The History of Wine in France

The nation of France stands out among all others as the home of exquisite cuisine and fine wine. Known as the City of Lights, Paris beckons visitors from near and far to stroll the boulevards, tour the Louvre Museum, marvel at the Eiffel Tower and revel in her cafes, bistros and restaurants. But for wine tourists, the real magic of France is in the countryside. From Bordeaux to Burgundy, from the Loire Valley to the Rhone Valley and beyond, the wine treasures of France are so plentiful, you may never want your France wine vacation to end.

History of French Wine

The cultivation of vines goes back to antiquity in the countries that surround the Mediterranean Sea. It’s likely that the Romans brought the practice of viticulture to what is now modern day France. Like many other European countries under Roman rule, by the time Rome fell and barbarian tribes invaded, wine was firmly established as a trading commodity and a part of everyday life.

With the rise of Catholicism, wine grew in importance and medieval religious orders had a strong influence on winemaking. While the church frowned on over indulgence, it also was responsible for perfecting wines such as Champagne, widely attributed to the famous French monk, Dom Perignon.

Along with all of northern Europe, much of France’s wine industry was nearly decimated in the nineteenth century due to the vine louse, phylloxera. When it was discovered that American root stock was immune to the bug, vineyards in Burgundy, Bordeaux and Champagne were grafted over and recovered rapidly.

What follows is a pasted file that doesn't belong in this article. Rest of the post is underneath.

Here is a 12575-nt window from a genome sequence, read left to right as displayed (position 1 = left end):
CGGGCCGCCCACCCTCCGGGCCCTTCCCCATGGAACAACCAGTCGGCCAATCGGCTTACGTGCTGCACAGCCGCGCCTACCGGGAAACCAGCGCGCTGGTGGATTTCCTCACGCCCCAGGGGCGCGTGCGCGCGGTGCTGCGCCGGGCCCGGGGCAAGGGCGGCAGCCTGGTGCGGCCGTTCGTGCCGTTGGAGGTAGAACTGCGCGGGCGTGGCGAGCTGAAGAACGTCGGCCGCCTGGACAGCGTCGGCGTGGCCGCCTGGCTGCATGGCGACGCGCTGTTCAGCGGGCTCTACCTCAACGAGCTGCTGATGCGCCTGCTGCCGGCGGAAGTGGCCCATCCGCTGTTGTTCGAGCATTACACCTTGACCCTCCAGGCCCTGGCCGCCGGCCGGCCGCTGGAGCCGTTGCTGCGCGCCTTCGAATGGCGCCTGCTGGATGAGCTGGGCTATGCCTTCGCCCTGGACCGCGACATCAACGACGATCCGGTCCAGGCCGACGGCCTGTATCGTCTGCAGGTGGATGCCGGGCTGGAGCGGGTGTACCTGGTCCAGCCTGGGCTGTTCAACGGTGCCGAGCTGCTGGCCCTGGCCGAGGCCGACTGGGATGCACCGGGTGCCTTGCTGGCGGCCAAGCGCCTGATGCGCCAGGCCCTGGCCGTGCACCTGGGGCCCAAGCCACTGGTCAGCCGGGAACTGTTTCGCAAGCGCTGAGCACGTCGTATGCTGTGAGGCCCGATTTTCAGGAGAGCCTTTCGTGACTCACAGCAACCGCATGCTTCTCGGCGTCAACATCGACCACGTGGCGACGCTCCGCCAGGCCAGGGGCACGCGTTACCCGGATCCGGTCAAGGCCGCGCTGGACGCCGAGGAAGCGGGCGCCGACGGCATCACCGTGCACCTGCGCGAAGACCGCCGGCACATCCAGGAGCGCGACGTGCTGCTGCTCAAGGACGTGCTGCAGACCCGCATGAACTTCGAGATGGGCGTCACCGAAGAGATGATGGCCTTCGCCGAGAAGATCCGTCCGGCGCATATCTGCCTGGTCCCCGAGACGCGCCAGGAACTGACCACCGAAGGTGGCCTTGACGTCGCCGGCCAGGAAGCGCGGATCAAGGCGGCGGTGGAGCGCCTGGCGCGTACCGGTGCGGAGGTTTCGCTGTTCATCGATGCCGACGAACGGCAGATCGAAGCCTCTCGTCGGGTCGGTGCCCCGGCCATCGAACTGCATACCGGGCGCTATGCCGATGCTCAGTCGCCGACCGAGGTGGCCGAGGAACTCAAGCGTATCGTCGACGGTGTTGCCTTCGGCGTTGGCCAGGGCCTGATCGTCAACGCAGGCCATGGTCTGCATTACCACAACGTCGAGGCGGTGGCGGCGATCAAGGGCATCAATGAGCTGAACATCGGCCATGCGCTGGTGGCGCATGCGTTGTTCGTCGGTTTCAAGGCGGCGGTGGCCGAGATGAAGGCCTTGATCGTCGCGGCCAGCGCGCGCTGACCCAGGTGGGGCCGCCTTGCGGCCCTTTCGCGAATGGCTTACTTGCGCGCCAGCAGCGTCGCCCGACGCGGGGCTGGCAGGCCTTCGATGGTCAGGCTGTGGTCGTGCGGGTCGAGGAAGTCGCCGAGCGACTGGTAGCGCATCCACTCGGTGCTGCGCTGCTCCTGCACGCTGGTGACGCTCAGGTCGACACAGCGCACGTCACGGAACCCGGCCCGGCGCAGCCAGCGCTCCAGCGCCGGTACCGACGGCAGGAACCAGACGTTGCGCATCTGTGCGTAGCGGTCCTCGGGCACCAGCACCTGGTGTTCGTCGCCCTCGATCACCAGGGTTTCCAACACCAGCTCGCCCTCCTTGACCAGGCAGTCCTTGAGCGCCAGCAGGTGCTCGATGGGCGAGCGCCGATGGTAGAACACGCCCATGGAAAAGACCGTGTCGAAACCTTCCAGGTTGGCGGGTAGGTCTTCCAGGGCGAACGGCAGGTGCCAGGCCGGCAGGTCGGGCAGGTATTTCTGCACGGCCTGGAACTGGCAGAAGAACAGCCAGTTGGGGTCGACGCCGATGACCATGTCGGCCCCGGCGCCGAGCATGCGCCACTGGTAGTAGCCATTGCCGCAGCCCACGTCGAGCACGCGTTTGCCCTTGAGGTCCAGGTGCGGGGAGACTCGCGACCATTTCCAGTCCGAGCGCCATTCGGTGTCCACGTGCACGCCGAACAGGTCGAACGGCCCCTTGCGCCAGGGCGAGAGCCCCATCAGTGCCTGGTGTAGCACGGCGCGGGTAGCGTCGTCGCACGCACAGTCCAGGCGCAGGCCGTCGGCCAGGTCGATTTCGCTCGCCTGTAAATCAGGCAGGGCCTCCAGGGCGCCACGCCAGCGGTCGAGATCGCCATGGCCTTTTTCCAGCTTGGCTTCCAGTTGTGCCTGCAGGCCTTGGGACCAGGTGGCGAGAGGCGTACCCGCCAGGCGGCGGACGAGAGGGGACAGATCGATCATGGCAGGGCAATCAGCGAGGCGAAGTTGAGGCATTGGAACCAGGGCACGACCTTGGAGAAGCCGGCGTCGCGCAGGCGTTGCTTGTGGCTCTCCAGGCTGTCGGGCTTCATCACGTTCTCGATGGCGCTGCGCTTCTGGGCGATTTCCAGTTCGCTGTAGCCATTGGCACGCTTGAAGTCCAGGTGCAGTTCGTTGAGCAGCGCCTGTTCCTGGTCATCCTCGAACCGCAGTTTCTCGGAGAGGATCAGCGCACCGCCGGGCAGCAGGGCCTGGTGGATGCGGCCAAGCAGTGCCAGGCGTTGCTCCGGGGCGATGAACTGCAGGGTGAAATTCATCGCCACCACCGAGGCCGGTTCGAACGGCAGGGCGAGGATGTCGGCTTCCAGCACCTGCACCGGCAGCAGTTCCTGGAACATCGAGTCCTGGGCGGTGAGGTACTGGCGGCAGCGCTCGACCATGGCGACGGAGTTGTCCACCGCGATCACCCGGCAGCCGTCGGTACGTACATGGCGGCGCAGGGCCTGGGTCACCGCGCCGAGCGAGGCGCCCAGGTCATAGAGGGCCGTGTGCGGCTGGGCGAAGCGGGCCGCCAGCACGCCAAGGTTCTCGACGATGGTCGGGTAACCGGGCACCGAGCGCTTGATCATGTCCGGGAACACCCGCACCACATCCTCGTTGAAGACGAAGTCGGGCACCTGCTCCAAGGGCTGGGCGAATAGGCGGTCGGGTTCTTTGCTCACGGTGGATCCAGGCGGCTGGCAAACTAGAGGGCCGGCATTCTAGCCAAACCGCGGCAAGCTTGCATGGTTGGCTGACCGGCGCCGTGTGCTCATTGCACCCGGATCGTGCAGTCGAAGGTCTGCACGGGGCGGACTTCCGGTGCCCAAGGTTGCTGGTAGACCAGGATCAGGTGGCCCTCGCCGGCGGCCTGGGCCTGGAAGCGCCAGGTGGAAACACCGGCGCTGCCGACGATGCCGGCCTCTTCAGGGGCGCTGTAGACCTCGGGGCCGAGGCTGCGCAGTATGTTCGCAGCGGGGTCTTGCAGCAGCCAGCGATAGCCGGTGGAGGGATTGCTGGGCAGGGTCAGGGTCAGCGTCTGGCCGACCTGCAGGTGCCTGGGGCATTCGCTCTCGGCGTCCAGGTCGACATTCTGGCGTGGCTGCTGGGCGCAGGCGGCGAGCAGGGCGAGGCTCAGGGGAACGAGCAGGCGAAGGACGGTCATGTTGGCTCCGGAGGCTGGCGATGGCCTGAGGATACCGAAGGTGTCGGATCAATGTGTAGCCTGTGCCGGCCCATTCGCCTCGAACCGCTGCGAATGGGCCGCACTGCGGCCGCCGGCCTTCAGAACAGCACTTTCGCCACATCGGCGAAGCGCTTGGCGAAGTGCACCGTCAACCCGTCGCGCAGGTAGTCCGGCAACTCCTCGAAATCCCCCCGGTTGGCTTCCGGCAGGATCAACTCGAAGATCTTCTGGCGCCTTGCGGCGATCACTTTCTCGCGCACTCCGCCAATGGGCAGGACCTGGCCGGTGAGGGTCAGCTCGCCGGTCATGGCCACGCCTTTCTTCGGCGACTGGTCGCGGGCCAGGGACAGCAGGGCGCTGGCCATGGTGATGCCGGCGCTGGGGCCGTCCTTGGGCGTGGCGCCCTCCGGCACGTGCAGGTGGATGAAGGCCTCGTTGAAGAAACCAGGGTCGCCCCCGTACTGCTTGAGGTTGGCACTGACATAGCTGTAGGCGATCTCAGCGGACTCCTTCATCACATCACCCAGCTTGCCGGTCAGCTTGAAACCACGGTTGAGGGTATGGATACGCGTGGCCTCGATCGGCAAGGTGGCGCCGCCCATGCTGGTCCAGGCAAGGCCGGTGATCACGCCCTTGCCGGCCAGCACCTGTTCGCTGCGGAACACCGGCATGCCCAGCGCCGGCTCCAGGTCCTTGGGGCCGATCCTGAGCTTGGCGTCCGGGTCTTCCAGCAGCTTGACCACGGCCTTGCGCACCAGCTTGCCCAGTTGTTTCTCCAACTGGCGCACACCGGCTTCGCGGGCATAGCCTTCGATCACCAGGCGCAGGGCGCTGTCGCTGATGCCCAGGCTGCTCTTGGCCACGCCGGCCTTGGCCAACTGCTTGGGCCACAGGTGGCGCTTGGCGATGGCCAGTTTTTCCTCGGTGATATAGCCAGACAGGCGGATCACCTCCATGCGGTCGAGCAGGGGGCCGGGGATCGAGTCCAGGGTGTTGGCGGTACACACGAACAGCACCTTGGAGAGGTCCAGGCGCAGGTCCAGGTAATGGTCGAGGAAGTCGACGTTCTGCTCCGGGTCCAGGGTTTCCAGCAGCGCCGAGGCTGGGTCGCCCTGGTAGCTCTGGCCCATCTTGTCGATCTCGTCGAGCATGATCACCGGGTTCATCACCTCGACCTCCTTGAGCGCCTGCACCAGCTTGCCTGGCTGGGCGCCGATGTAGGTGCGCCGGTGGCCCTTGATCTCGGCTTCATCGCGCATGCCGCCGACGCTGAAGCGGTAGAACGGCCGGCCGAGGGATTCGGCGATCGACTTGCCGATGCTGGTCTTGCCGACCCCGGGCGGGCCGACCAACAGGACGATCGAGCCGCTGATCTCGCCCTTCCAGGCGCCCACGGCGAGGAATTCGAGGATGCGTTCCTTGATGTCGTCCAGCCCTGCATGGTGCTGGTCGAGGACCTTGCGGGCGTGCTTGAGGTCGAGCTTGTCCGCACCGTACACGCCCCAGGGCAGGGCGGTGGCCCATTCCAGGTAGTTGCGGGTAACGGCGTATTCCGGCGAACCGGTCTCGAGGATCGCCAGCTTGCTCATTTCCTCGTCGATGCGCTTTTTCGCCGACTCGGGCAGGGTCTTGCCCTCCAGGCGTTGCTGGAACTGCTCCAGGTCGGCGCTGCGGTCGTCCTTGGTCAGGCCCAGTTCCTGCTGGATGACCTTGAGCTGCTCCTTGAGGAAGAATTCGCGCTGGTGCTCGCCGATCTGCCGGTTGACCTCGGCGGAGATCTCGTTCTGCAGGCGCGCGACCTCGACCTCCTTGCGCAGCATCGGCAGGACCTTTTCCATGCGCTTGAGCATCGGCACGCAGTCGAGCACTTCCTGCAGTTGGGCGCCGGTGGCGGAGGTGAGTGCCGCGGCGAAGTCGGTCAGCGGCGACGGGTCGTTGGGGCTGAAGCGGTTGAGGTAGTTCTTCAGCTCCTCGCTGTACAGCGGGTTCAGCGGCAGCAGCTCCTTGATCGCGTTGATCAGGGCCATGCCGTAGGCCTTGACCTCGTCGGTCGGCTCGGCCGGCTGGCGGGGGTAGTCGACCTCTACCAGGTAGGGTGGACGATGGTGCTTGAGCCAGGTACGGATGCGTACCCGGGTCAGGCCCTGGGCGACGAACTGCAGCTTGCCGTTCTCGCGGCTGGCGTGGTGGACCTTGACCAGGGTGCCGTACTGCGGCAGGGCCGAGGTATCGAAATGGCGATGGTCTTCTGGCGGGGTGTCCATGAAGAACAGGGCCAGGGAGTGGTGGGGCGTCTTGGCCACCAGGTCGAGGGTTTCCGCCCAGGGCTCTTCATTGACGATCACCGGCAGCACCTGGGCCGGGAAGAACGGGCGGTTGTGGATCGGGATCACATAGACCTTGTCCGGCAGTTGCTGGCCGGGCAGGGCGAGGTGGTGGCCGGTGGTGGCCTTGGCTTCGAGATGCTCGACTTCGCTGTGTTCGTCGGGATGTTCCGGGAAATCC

In 1855 emperor Napoleon III requested a classification system be developed to identify Bordeaux’s best wines. The so-called first through fifth "growths" or crus was a highly subjective designation but is still in place today with only a few small changes. On top of this system, the AOC or appellation d’origine côntrollee, is based on the idea that food and wine products that come from a specific place need to have protections to ensure quality and prevent fraud. The French adopted this system in the 1930s.

Top French wines command some of the highest prices in the world today from collectors with deep pockets, but it no longer holds the same level of power in the market it once did due to intense global competition and slowing level of wine consumption within its borders. But wherever you go in France, rest assured that a fabulous meal and equally wonderful wine are waiting to be enjoyed.

France Wine Production

France is currently the world’s number one producer of wine by volume. Nearly every type of wine imaginable is made in styles that vary from modern to very traditional. The top wine regions are Alsace, Bordeaux, Burgundy, Champagne, Loire, Rhone Valley, Provence and Languedoc-Roussillon.

When it comes to what is grown in each wine region, the French have very strict controls on the varietals that go into any wine under the AOC system. Some regions are more clearly defined by a single varietal. Other regions grow a very wide variety of grapes and blends are common.

Some of France’s most famous wine regions and wines are:

Alsace – White wines made from Pinot Blanc, Pinot Gris and Riesling
Bordeaux – Red wines made from Cabernet Sauvignon, Merlot, Cabernet Franc.
Burgundy – Reds made from Pinot Noir and whites made from Chardonnay
Champagne – Sparkling wines made from Chardonnay, Pinot Noir and Pinot Meunier
Loire – White wines made from Chenin Blanc or Sauvignon Blanc
Rhone Valley – Red wines made from Syrah, Grenache, Mourvèdre and others

Throughout France, change is occurring as winemakers struggle with falling demand for everyday wines, increased competition and a Byzantine system of quality control that allows for little flexibility or consumers changing tastes. But in spite of its challenges, the highly-touted collectibles remain in constant demand and visitors to France will be delighted with the spectacular range of wines at every price level.